I wish I didn’t care

Two questions to think about:

1. How often do you think about how others see you?
2. How much do you care?

How we think others see us can have a big impact our thoughts, emotions, and behaviour (1,2). That makes sense, because if you think your coworker finds you incompetent, you might act differently toward him/her, right?

This kind of dynamic underpins part of my research.  Over the past year, I’ve been interviewing professional women to find out how they think their colleagues see them, and what impact that might have on them at work.  As you can imagine, loads of interesting issues come up (I’ll be writing about those later!).  However, coupled with a sigh of resignation and maybe an eye-roll, to the questions above I often get responses like:

1)  Too often: I wish I didn’t think about it.
2)  Too much:  I wish I didn’t care.

Of course that’s a highly condensed version of their answers, but you’ve got the gist of it. I’d answer exactly the same way.  I know that at work (and also when I should be sleeping at night) I’ve spent far too much valuable brainpower in rumination mode:  was my tone too negative in the last meeting?  Did I come across as competent? Do they think I’m: too young, too opinionated, too pushy, too quiet, too bubbly, too ‘American’….”fill in the blank with your own neuroses“.

 Unfortunately how people perceive you does tend to matter at work, particularly when it comes to getting promoted or rewarded, getting offered the ‘good’ projects, or to winning customers.  Haven’t we all had that experience when the self-promoting but under-performing coworker got the glory while you, the hard-working and under-recognised over-performer wept in the shadows?   So it’s not necessarily a bad thing to think about how you come across to people, and whether others really see ‘you’, so to speak.  But it is a bad thing indeed to let this consume you, and particularly when it happens to be about useless, negative, or irrelevant information.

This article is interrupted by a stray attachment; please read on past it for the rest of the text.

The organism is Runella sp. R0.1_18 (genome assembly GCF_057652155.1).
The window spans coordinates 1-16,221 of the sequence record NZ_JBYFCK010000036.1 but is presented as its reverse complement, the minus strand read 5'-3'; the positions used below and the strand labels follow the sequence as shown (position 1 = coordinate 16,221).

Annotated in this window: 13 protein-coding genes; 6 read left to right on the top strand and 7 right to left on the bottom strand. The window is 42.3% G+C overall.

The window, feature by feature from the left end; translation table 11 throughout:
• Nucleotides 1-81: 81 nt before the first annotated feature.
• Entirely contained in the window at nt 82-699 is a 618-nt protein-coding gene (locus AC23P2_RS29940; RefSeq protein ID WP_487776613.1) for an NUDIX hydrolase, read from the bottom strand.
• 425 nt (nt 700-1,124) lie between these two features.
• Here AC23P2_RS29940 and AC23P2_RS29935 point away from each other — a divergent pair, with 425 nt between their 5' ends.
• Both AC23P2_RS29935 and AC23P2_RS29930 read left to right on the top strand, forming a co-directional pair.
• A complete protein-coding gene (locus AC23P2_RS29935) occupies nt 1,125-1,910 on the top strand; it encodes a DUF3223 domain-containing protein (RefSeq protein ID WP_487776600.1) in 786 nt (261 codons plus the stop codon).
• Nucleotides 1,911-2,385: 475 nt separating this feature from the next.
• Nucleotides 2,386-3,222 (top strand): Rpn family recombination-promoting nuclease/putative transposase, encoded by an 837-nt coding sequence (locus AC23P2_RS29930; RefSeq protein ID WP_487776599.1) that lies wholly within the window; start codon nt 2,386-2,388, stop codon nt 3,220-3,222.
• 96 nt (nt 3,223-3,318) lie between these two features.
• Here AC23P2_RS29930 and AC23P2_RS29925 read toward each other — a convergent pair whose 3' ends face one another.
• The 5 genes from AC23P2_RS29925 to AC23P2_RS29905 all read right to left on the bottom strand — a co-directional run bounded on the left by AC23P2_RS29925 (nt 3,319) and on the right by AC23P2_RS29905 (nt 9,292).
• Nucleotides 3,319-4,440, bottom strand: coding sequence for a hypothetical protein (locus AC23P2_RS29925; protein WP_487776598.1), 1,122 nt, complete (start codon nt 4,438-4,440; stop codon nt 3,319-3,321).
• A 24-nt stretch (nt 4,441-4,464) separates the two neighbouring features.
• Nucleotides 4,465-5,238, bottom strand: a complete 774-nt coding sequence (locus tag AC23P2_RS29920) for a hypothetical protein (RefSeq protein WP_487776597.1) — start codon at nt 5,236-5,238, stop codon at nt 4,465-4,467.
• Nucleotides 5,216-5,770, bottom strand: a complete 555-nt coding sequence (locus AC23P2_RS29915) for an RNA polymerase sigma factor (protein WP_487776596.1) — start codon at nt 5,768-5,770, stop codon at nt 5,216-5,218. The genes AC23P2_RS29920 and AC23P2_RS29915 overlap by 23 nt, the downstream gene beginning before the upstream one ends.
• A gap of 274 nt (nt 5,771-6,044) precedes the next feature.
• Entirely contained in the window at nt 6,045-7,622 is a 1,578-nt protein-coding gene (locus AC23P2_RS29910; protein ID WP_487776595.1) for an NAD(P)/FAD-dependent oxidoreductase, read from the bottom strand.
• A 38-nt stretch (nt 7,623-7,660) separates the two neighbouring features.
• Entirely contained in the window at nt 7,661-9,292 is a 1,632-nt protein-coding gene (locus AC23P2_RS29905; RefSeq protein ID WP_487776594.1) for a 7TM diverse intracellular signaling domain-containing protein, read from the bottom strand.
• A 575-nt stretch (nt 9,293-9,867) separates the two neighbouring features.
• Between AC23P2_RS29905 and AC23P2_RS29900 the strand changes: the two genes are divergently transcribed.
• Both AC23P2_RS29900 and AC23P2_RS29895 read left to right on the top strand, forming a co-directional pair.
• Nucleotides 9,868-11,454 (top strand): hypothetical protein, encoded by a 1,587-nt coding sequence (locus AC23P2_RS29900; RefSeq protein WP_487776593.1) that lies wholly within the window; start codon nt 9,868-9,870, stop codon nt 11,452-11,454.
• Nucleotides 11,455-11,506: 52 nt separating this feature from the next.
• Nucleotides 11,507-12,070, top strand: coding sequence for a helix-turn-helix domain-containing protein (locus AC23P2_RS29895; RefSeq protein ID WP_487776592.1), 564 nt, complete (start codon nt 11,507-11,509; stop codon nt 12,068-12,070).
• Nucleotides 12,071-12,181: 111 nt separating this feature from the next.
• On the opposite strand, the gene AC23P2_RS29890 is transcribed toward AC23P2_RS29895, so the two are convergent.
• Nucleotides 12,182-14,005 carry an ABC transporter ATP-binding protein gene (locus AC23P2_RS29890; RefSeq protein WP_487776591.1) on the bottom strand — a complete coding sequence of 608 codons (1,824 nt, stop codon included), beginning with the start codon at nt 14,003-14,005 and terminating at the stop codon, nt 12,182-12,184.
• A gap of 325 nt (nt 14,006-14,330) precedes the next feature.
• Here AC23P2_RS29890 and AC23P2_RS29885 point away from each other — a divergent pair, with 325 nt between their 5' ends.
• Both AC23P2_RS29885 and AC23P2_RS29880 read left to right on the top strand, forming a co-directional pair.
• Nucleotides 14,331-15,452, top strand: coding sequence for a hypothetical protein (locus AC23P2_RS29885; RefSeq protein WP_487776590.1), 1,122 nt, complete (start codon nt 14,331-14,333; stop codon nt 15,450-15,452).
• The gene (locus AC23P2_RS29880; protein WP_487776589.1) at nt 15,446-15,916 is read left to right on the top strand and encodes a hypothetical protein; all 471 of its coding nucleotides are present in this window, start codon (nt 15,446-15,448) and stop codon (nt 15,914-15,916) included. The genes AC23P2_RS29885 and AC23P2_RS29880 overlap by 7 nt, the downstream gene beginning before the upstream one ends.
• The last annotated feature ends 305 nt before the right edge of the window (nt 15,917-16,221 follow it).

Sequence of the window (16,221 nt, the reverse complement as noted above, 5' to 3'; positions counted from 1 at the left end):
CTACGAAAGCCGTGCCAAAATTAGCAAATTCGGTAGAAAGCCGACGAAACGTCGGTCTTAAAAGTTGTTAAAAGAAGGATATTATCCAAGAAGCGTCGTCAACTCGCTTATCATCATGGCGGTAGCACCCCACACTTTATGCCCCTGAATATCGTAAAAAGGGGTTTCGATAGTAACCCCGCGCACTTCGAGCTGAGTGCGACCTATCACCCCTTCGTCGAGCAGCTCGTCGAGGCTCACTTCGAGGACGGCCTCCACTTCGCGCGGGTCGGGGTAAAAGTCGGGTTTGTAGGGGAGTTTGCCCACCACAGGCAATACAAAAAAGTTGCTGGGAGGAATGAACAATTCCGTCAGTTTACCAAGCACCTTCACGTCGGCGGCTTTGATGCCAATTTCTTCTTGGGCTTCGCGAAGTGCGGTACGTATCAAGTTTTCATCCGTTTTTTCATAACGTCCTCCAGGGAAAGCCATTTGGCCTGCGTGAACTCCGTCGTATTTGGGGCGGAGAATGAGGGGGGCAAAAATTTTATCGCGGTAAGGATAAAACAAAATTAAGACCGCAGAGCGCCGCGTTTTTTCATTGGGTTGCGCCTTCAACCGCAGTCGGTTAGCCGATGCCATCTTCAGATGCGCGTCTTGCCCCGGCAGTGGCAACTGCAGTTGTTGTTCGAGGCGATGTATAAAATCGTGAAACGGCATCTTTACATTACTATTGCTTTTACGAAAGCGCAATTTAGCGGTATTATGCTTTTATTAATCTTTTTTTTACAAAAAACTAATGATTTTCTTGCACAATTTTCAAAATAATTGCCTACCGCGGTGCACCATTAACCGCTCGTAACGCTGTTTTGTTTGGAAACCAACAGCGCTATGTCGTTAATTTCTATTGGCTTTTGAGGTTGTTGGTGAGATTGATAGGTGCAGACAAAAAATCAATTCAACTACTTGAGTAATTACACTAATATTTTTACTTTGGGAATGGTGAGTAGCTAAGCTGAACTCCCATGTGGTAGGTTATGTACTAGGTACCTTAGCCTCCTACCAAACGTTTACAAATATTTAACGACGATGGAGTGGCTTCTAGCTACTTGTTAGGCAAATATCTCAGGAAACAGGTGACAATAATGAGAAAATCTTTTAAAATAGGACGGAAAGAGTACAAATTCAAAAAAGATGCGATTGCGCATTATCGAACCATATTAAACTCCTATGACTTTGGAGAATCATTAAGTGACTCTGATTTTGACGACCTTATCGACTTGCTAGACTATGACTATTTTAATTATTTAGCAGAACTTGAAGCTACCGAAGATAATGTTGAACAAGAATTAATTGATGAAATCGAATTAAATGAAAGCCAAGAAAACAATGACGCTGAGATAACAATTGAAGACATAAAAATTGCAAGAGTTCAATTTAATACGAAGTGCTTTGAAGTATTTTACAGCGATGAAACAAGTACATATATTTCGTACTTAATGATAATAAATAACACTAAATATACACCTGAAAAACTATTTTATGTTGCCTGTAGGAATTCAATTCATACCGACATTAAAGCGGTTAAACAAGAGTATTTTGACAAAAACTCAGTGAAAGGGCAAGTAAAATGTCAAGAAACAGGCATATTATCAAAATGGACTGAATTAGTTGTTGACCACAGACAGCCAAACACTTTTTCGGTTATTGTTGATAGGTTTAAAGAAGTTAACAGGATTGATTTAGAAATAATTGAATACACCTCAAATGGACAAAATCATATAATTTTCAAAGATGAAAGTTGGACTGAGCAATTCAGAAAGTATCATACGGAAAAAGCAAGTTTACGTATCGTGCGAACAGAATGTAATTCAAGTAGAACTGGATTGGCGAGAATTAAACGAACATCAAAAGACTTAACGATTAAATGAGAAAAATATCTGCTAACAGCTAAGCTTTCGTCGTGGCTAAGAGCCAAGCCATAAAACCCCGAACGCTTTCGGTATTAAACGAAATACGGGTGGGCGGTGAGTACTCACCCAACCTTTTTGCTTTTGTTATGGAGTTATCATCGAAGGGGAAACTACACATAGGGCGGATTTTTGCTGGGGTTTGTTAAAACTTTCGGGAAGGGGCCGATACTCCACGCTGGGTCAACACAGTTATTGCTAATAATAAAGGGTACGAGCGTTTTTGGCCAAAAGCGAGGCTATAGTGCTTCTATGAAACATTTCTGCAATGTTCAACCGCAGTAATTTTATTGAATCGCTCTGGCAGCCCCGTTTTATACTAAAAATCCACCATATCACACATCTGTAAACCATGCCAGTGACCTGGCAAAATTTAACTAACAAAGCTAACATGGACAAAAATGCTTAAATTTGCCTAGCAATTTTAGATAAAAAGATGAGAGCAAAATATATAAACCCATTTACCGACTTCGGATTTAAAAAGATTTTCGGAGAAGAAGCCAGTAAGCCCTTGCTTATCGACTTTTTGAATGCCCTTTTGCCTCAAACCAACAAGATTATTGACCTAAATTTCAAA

So with all this worry about how others regard you, you first have to ask yourself: is this doing me more harm than good?  It’s a fine balance – how do I put thought into how I’m regarded, without completely distracting and stressing myself with thoughts about how others see me? This worry can consume you, and exposure to most modern media (particularly as a woman) will leave you believing that you should obsess about that one wrinkle on your forehead, or the size of your thighs (read: irrelevant to most workplaces).  The more cognitive resources you devote to thinking about the impression you make, the less you have to dedicate to – potentially – more useful things.

For fun I’ve put together a cheesy little flow-chart to help you determine whether your pre-occupation with how others see you is worth the effort. For many of us who wish we didn’t care but unfortunately do, this might help save some time and energy. I fully intend to consult it during my next internal-drama.

More reading and references:

(1) King, E. B., Kaplan, S., & Zaccaro, S. (2008). Metaperceptions in diverse work groups: Intrapersonal perspectives and intragroup processes.

 (2) Kenny, D. A. (1994). Interpersonal perception: A social relations analysis: The Guilford Press.


About aly

my blog: www.liveworkthink.wordpress.com
This entry was posted in Professional identity, Tools and Resources, Women & Work, Worklife and tagged , , , , . Bookmark the permalink.

One Response to I wish I didn’t care

  1. Jst says:

    I’ve also heard this comes with age? While waiting to grow older – will give the advice above a try too though!

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